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June 2, 2006

Bill Kovacs (1948-2006)

I was shocked and truly sad to hear about the loss of Bill Kovacs, who passed away over the Memorial Day weekend. Bill Kovacs was one of my instructors during my last year at the Academy of Art College in San Francisco. He was a brilliant man full of excitement, excitement towards any advances in our industry, the latest technology, the physics, and artistry that allow us to create anything that we can imagine. His passsion for learning and new technologies was facinating and inspiring. Even though I only had him as an instructor for a short time, he has definatley made an impact on me, and part of who he was continues to inspire me today...

To learn about who Bill Kovacs was, please visit the sites below:

Dave Yost started a Wikipedia page for Bill. It is coming along
nicely, but perhaps you can contribute to it:

Also, there is a page where friends are leaving tributes:

please continue reading below about Bill Kovacs...

Wavefront founder dies at 56 (PDF)

Bill was a gentle and generous soul. He graced all of us with his
insights, his humor and his own unique genius, His legacy includes 3
wonderful children and an enduring contribution to the world of computer
graphics. His friendship will be missed by us all. He touched my heart
and helped me become a better person for it. I am saddened by my loss,
but like many, I choose to celebrate Bill's life and hope you will join
me and his family this Sunday.

With abiding respect,

Larry Barels


Wavefront founder dies at age 56

BILL KOVACS: 1949-2006
June 2, 2006 12:00 AM

Bill Kovacs, a pioneer in computer animation who cofounded the software company Wavefront Technologies in
Santa Barbara in the early 1980s and later won an Oscar for science and engineering contributions to motion
pictures, has died. He was 56.

Mr. Kovacs, formerly of Santa Barbara, was found Tuesday following a stroke brought on by a cerebral
hemorrhage suffered in his sleep at his home in Camarillo. His legacy graces films from "Tron" to "Jurassic Park" and "Toy Story," and the thousands of television shows and advertisements that today rely on computer-generated imagery. "He was a brilliant man, I mean totally creative, the absent-minded professor type, a lot of brain power," said his longtime domestic partner, Kathy Salyer.

"His love of learning and exploration was contagious." Larry Barels, who co-founded Wavefront with Mark Sylvester and Mr. Kovacs in 1984, said Thursday that Mr. Kovacs was the first person to realize and harness the power of computers to create theatrics.

Mr. Kovacs served as Wavefront's chief technical officer until leaving when the company went public in 1994.


When Bill Kovacs was earning degrees in architecture, first from Carnegie Mellon and then from Yale University's Graduate School, he couldn't have imagined that he would ultimately build something so revolutionary. Kovacs, among just a handful of technical visionaries, would help lay the foundations on which the modern medium of computer graphics would be built.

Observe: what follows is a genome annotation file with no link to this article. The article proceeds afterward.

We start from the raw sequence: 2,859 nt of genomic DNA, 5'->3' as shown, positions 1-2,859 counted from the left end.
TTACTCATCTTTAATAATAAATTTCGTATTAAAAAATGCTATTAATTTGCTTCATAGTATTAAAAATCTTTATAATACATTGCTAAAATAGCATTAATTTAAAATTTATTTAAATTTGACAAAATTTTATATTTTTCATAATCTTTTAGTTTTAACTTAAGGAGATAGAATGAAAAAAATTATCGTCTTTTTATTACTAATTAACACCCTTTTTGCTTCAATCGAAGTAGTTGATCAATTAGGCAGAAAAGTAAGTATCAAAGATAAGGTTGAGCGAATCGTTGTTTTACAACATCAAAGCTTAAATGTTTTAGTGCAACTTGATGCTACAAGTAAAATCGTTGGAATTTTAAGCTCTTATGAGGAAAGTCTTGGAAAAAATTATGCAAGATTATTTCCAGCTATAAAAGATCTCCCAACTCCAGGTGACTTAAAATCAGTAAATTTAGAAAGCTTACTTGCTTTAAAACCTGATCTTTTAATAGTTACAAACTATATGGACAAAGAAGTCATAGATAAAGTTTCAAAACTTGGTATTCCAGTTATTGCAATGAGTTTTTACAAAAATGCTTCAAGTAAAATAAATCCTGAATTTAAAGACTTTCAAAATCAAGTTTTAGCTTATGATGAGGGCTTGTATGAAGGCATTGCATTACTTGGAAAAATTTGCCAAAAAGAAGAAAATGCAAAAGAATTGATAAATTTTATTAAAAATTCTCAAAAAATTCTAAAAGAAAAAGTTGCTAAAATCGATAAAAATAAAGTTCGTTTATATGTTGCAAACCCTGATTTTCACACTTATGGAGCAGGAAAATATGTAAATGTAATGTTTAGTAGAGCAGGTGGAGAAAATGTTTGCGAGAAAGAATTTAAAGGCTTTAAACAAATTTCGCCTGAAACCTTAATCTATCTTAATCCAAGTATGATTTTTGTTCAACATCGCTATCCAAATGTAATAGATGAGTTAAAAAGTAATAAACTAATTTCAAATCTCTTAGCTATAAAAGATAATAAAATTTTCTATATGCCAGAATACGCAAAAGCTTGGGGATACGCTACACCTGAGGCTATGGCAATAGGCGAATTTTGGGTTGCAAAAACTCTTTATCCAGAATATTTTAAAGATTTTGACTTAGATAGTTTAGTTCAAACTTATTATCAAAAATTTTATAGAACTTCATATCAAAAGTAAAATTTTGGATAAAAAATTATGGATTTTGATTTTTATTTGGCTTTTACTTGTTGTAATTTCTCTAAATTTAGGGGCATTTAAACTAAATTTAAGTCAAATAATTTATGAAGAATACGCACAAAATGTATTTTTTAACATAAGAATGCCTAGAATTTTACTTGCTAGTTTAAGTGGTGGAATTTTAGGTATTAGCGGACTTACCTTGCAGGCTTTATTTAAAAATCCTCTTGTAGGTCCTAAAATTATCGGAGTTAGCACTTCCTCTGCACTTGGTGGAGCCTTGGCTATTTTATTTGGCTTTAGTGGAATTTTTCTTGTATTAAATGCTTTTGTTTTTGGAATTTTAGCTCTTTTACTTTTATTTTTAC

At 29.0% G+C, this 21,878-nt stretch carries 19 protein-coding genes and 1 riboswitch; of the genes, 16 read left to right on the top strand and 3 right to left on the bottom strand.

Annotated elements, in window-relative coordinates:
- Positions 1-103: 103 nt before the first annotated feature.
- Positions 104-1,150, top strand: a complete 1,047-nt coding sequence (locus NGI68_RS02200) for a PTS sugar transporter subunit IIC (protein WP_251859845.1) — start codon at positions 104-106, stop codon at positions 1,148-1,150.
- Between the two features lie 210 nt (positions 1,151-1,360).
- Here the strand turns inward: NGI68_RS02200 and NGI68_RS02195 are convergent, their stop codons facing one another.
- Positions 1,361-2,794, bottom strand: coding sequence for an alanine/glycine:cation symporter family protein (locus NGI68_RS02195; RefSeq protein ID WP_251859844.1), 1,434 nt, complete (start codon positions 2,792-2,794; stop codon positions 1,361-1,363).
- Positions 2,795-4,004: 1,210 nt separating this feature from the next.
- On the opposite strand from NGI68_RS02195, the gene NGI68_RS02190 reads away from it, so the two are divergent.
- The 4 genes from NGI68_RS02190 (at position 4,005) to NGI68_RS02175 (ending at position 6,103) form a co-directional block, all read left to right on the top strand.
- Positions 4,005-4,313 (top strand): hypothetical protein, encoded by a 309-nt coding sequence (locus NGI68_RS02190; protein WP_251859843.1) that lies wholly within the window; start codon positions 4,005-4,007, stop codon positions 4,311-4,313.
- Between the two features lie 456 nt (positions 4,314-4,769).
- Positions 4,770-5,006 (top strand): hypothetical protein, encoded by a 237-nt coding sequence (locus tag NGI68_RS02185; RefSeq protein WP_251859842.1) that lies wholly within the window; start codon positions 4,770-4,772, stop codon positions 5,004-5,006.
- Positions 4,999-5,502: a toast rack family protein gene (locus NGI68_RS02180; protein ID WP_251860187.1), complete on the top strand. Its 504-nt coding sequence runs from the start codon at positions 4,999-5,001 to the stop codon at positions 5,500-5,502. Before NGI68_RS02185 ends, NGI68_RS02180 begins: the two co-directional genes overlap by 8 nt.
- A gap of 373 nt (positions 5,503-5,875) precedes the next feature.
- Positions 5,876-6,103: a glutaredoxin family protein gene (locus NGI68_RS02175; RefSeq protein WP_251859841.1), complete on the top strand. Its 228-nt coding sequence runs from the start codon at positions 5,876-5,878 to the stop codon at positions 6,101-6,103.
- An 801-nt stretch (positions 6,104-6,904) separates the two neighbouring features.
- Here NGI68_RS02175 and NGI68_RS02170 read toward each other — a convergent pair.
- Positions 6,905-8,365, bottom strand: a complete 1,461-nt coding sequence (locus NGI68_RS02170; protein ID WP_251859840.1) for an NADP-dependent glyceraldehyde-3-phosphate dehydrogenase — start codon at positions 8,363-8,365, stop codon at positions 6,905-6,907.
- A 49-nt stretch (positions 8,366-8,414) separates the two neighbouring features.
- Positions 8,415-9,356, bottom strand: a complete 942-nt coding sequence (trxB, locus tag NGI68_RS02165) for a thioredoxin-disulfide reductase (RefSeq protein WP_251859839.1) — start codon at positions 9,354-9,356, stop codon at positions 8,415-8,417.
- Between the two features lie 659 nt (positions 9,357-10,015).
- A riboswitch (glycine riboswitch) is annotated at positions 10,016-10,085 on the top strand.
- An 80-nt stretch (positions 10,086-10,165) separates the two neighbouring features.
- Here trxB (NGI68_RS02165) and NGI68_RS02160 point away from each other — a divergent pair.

Kovacs began his career as an Associate with the architectural giant Skidmore, Owings & Merrill and collaborated on the firm's computer-aided design system. But Kovacs was also an art lover, and was drawn to the artists who were using computers in motion picture production. Working first at the seminal Hollywood studio Robert Abel & Associates, and later at his own company Wavefront Technologies, Kovacs led the technical teams that produced scores of award-winning productions and software products. These images profoundly changed how moving pictures were made, and Kovacs was recognized by the Academy of Motion Picture Arts and Sciences with a Technical Achievement Award in 1998. The reverberations from these breakthroughs continue to this day. Wavefront Technologies, after being sold to computer manufacturer SGI for 138 million dollars, was merged with Alias Research and the eventual result has been software that makes the majority of digital effects in modern movies.

Kovacs has personally experienced all facets of the CG industry, having earned Clio Awards for his television commercial work as well as creating images for the landmark computer-generated movie "Tron." He has been a consultant to game manufacturer Electronic Arts and the Hollywood digital production company RezN8, and is also a founding partner of the software company Instant Effects. Kovacs also shares his knowledge with students, and he's lectured at UCLA in Los Angeles and at San Francisco's Academy of Art College, where he's served on the Presidential Advisory Board. As a key player in the invention of computer graphics, Bill Kovacs enjoys a reputation of the first rank.


Posted by dschnee at June 2, 2006 9:17 PM